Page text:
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NASA To Study, Deter Dangers Of Radiation To Space Crews

By | September 18, 2006

      NASA is poised to provide $14 million to research programs to study the risks of space radiation to crews such as those who will voyage to the moon, Mars and beyond, the space agency announced.

      The programs also will aim to discover means of reducing radiation risks.

      Serious health hazards otherwise might lurk in the vast void of space.

      Health risks of radiation during space travel may include cancer, degenerative tissue damage — including damage to the central nervous system — and acute radiation sickness.

      The new research may help in the development of effective shielding or biological countermeasures for radiation exposure.

      The research is part of the NASA Space Radiation Program.

      Its goal is to ensure that astronauts can live and work safely in the space radiation environment, anywhere, anytime.

      Space radiation is different from forms of radiation encountered on Earth. Radiation in space consists of high-energy protons, heavy ions and secondary byproducts created when the protons and heavy ions pass through spacecraft shielding and human tissue.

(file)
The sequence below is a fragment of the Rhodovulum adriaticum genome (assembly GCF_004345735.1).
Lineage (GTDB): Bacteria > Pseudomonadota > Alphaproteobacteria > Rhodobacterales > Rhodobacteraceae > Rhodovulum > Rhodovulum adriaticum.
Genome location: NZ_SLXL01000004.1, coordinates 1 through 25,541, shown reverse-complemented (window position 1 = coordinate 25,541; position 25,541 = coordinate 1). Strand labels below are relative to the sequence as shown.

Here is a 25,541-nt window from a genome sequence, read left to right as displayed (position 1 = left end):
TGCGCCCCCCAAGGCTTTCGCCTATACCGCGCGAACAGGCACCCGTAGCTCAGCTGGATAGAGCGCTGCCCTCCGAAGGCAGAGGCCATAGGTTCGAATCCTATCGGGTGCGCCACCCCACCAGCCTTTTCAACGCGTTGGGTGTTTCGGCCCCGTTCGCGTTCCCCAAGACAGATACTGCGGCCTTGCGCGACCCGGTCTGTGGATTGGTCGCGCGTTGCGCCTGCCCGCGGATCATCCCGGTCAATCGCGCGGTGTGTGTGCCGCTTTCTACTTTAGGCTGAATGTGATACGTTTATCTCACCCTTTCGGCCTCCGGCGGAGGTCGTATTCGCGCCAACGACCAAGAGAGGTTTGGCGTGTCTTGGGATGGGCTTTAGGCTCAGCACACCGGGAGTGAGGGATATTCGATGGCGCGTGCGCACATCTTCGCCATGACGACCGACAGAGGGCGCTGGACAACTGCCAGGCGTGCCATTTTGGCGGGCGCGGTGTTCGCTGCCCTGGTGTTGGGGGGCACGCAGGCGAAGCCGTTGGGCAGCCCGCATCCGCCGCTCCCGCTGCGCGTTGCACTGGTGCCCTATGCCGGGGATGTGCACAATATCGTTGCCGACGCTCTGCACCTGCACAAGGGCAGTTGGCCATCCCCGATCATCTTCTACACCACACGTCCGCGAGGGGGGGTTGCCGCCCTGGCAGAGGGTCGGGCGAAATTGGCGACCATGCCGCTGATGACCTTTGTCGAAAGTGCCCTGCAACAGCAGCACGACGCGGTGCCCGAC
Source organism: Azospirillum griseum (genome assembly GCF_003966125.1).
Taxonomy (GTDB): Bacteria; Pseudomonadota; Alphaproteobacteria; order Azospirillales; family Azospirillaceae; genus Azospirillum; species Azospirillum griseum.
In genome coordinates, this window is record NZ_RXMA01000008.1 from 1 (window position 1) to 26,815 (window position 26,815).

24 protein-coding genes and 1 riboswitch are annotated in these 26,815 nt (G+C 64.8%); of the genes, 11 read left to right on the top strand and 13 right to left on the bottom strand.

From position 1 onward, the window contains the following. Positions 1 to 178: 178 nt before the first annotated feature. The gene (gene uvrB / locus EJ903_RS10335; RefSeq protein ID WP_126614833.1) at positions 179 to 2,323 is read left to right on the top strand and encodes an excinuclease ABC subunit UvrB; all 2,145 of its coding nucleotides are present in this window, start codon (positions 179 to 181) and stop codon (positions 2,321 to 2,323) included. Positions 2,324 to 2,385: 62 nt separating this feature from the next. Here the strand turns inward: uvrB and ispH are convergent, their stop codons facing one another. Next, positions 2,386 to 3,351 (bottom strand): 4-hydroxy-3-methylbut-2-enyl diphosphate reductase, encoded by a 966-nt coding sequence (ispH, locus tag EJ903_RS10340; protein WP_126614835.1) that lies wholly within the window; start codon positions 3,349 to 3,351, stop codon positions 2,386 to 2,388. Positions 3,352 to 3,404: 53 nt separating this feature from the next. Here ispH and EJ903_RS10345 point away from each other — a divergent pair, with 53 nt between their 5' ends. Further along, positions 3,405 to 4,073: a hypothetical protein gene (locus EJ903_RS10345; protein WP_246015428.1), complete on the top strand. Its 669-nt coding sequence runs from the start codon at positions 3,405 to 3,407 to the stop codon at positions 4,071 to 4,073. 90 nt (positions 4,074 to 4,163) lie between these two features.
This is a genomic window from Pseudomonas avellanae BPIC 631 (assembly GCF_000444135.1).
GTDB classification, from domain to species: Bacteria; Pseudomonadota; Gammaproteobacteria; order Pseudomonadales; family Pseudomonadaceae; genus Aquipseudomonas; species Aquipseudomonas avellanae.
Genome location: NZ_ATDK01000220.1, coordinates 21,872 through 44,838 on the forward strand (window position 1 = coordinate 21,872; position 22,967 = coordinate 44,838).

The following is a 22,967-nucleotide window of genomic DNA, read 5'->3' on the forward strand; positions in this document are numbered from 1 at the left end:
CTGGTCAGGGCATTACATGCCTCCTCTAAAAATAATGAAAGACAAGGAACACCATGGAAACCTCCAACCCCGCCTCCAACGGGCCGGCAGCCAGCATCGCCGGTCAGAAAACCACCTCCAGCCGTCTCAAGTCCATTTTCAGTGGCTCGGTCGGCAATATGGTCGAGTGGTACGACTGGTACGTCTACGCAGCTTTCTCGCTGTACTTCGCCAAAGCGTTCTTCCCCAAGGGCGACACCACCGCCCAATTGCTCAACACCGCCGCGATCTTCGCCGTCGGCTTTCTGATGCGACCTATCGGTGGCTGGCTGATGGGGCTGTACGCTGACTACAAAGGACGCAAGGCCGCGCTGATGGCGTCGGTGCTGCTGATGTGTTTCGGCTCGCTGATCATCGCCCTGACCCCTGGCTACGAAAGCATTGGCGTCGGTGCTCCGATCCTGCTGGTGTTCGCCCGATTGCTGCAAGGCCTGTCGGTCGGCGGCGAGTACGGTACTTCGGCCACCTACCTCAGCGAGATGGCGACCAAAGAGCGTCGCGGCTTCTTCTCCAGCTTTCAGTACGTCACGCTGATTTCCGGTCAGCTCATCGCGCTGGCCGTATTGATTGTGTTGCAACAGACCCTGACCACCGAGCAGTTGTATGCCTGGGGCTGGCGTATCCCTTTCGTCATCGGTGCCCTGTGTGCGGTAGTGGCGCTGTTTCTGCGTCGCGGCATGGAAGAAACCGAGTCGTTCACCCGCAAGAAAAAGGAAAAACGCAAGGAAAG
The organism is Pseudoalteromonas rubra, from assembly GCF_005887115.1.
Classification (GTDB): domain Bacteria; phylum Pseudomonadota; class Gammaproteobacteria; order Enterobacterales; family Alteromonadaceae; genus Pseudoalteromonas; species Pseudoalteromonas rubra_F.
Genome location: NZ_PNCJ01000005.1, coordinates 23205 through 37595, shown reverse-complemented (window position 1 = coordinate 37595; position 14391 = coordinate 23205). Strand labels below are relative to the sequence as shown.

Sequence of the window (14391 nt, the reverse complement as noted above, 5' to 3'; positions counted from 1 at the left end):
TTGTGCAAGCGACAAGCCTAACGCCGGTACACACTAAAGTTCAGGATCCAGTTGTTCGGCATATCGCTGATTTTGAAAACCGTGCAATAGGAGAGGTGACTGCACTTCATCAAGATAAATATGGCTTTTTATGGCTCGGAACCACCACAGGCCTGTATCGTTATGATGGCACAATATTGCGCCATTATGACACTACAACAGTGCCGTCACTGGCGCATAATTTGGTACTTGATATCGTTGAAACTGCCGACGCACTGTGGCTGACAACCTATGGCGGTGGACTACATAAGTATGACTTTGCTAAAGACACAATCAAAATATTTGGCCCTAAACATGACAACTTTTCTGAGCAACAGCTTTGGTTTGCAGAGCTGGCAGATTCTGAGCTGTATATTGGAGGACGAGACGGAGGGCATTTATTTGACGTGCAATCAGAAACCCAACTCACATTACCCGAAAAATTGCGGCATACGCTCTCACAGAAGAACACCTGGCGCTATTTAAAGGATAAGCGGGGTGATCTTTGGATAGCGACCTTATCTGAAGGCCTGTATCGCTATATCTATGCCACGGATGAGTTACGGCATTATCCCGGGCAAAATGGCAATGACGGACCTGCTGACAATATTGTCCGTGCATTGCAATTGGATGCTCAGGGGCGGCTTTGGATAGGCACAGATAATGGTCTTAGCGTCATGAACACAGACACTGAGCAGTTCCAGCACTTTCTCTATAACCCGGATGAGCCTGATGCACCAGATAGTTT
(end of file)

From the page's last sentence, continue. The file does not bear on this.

Since data available on human exposure to these radiation types are limited, risks of exposure are derived from an understanding based on radiation physics and radiation biology.

      The more research data collected, the more confident NASA can be that astronauts will be protected.

      Twelve new research areas were selected by the Space Radiation Program from 82 proposals received in response to a NASA research announcement.

      All of the proposals were peer-reviewed by scientific and technical experts from academia, government, and industry. NASA is selecting universities, hospitals and laboratories to perform these studies.

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